Friday, April 19, 2024

AWRIGHT DEN!: September prank


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TUESDAY MORNING was bittersweet for me after viewing the front page of THE NATION newspaper. I was so pleased to see one of our nation’s children, Honekia Husbands, being internationally acknowledged for her excellent artwork. And then below that item was a depressing plan outlined by Minister of Education Ronald Jones.
The article read: “Minister of Education Ronald Jones has disclosed that consideration is being given to reducing the number of National Development Scholarships awarded each year.” It went on: “Jones said the number of National Development Scholarships – given to candidates pursuing courses considered to be critical for national development – could be reduced significantly.”
I honestly couldn’t believe what I was reading, and even now I’m still in shock. I am now convinced that the current administration has launched a chemical war against education and the working class of this country. Yes, I used the word chemical because their attacks are distorting the chemical balance of our emotions.
The Government is planning to cut scholarships for courses critical to national development from 23 to a mere five or six in an attempt to cut costs. Let me say it again: critical for national development.
Please tell me this is a joke; tell me this is a September prank. Imagine, tomorrow my twin brother and I will turn 31, and this is the gift we are being presented with.
If this is my birthday gift, I am not too interested in what is coming for Christmas.
If the courses are critical to our development, how can you reduce them by 78 per cent? Based on your action plan, they can’t be classified as critical anymore.
The Government just crushed the hopes of many Barbadians by making them pay tuition fees at the University of the West Indies, and now it is attempting to further push working class people into the ground by cutting opportunities for their children to contribute to the critical areas in this country. They are also adding fuel to the fire by making it even more difficult than it already is for those at sixth form and college level to gain access to national scholarships.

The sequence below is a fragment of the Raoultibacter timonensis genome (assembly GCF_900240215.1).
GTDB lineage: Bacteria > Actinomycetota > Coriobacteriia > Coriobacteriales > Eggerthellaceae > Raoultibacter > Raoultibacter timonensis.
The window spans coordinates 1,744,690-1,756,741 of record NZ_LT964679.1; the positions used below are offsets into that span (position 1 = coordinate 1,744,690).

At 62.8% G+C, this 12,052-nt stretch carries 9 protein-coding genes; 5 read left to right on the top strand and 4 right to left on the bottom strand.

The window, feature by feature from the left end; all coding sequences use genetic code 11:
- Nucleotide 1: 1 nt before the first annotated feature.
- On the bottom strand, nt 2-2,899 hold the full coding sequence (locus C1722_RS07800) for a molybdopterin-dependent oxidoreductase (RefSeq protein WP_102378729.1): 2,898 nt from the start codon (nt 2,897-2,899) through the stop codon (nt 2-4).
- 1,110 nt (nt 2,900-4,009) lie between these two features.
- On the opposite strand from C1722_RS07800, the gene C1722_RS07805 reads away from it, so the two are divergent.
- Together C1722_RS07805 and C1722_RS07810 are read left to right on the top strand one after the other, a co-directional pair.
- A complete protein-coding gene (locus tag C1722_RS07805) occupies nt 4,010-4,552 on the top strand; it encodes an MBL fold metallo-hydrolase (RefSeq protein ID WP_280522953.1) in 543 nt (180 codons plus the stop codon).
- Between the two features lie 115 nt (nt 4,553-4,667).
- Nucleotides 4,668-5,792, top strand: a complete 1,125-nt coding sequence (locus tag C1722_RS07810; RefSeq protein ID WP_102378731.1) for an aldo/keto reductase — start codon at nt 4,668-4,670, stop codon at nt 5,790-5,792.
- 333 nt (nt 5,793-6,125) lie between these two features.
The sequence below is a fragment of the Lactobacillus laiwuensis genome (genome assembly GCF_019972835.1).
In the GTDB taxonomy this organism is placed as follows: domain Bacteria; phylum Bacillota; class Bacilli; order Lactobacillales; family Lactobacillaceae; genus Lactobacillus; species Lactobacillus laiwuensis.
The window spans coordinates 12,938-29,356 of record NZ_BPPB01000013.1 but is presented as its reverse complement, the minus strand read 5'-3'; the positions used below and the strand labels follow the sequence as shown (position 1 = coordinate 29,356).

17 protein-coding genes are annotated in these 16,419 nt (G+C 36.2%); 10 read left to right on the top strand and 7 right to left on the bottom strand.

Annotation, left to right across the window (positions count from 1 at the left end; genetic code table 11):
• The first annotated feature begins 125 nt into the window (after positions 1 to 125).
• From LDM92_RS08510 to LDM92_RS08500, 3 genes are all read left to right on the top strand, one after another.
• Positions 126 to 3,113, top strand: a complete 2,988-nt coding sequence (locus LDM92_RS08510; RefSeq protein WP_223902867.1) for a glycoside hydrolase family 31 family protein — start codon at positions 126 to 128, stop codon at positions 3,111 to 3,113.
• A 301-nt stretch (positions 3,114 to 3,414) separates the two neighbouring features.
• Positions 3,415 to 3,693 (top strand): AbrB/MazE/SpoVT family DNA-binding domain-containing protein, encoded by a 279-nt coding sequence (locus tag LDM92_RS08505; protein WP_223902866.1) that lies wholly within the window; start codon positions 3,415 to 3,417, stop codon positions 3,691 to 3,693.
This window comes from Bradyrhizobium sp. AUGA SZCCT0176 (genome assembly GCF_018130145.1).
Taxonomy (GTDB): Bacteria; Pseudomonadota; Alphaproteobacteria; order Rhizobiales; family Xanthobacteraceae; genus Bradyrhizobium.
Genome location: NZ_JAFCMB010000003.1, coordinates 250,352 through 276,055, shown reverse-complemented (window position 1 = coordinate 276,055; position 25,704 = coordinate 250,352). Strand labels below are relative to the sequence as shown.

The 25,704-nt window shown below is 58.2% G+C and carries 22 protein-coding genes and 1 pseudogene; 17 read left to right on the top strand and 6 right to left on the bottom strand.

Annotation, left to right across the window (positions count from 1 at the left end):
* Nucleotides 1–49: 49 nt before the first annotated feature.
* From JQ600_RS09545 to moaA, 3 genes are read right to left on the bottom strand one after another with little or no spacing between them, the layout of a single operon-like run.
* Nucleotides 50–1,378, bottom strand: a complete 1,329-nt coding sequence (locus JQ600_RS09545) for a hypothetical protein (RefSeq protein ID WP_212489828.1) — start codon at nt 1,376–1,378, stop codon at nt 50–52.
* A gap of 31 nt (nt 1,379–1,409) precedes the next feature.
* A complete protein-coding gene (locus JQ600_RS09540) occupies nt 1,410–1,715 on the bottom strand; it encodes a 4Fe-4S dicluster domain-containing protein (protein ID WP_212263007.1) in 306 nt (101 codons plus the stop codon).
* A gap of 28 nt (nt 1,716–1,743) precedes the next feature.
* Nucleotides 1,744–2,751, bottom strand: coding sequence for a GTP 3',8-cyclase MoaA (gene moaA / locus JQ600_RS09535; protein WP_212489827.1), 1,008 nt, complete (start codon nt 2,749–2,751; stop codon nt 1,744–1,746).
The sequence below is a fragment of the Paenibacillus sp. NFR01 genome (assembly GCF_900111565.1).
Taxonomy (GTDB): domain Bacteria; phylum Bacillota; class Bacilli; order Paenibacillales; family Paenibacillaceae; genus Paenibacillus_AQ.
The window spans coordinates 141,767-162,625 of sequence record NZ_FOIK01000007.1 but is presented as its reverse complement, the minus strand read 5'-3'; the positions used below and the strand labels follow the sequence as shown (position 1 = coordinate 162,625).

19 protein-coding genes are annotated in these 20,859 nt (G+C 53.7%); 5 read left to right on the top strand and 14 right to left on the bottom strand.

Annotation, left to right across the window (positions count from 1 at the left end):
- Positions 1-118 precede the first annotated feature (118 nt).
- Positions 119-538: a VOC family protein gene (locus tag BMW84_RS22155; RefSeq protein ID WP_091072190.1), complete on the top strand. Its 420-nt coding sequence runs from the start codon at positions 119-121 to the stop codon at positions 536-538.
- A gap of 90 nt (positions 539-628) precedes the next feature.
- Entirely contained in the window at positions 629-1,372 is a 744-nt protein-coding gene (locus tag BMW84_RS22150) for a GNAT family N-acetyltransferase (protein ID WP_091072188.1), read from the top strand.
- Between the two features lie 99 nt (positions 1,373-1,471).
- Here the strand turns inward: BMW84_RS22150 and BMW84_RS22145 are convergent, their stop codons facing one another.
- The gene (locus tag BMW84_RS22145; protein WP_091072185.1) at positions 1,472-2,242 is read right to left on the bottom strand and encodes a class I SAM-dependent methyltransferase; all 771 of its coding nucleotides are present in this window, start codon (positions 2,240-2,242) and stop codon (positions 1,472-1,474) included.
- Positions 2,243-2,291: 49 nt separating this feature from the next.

There was no mention that if there is a rebound in the economy that the number of scholarships would be readjusted upwards. There is a perception brewing that the budgetary plans to stabilize the economy almost seem incapable of working. If that is the case, am I to expect that scholarship programmes will be made obsolete? Will training awards and study leave for workers end? Will we have to start paying for school meals? Will petty fees go up?
Students who pursue courses overseas don’t only receive a degree. They are given the unique opportunity to live in an international country and to build relationships and foster networks with people of various cultures. They are able to observe the implementation of policies and programmes that added to productivity. They become globally minded and when they return to Barbados, they bring with them a wealth of knowledge and experience to add to this country’s development.
I am living proof that interacting and working in the international community can make you a more mature, globally minded and knowledgeable person. Serving in Uganda, Malaysia, Israel, Finland, Germany, Amsterdam, Australia, Haiti, Britain and North and South America has contributed significantly to my development. Since resigning as the Commonwealth Youth Ambassador three years ago (a post that this Government has not filled as yet), I have deeply missed those opportunities. My soul and heart cry out to be travelling again because I know what it does for me.
I want those same opportunities for my people. If it changed me and added to my development, it can do the same for them.
When you are not in a particular place, you have no influence or voice there. Having our students at international universities means Barbados has some sort of representation and is able to contribute to the global discussion.
Our nation’s competitive advantage is our educated human capital. Let’s protect our investment and watch it grow.
• Corey Worrell is a former Commonwealth Youth Ambassador.


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